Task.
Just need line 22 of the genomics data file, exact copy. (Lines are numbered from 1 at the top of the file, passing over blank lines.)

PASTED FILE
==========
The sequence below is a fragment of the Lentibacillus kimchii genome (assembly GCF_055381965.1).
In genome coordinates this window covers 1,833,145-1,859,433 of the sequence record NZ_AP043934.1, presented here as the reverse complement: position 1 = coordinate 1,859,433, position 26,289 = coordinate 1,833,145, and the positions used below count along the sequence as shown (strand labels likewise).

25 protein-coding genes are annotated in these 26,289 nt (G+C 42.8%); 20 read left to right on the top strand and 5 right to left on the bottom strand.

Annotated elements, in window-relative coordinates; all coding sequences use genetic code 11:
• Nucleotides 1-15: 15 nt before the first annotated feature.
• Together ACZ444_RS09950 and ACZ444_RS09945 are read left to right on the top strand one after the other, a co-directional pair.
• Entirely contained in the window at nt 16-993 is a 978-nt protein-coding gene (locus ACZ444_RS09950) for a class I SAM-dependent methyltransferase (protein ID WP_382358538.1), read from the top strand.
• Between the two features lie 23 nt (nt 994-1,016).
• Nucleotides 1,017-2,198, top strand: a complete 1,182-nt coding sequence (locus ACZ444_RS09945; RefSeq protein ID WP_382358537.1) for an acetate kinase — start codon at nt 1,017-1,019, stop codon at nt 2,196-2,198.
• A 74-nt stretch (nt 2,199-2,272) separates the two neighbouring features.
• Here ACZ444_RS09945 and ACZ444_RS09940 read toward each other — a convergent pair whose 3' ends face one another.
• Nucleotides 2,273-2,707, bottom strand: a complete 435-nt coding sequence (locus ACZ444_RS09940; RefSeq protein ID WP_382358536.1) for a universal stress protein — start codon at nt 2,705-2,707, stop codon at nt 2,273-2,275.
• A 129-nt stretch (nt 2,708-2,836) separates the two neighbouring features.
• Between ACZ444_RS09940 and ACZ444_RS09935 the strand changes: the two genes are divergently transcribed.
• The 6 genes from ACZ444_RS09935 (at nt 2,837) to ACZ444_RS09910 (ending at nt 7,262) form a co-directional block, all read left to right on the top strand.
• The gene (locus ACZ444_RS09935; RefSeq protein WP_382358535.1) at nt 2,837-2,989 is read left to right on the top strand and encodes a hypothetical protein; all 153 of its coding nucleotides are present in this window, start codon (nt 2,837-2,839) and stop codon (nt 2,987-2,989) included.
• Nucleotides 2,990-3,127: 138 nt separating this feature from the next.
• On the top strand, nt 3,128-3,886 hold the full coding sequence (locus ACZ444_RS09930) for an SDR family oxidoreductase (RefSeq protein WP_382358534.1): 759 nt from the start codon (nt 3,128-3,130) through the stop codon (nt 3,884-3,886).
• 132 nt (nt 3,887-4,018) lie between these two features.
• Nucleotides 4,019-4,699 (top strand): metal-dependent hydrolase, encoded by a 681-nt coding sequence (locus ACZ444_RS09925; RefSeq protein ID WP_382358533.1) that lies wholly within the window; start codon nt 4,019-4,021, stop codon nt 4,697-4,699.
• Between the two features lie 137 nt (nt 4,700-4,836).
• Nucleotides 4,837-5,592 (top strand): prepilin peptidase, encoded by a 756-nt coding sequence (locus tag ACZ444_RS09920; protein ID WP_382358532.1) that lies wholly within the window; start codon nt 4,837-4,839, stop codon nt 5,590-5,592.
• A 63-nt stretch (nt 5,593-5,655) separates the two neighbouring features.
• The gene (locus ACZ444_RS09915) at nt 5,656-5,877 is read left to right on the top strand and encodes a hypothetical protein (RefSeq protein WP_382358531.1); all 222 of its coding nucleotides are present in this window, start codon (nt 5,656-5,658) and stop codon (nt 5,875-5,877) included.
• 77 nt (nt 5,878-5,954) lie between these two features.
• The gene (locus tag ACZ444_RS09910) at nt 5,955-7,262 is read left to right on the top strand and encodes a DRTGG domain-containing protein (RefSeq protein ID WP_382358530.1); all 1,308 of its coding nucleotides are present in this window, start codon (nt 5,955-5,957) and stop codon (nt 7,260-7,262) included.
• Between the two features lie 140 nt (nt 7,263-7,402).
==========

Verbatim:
• Nucleotides 4,837-5,592 (top strand): prepilin peptidase, encoded by a 756-nt coding sequence (locus tag ACZ444_RS09920; protein ID WP_382358532.1) that lies wholly within the window; start codon nt 4,837-4,839, stop codon nt 5,590-5,592.